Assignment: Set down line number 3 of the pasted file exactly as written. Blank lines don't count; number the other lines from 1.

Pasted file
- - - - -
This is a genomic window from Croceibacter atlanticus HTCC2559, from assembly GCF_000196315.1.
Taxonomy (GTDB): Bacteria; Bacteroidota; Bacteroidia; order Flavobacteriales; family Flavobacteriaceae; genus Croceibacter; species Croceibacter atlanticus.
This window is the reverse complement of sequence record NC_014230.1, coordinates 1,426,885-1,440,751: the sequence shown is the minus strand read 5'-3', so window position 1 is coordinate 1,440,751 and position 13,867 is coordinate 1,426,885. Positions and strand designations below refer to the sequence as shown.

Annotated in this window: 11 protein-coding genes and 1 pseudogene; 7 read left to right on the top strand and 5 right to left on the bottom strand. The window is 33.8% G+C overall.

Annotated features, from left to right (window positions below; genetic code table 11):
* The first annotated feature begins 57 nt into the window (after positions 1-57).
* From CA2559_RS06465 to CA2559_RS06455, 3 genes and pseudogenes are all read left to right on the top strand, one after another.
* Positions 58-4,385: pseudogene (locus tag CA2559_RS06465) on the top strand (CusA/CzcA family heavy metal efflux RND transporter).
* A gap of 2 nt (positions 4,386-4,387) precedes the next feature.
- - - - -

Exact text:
This window is the reverse complement of sequence record NC_014230.1, coordinates 1,426,885-1,440,751: the sequence shown is the minus strand read 5'-3', so window position 1 is coordinate 1,440,751 and position 13,867 is coordinate 1,426,885. Positions and strand designations below refer to the sequence as shown.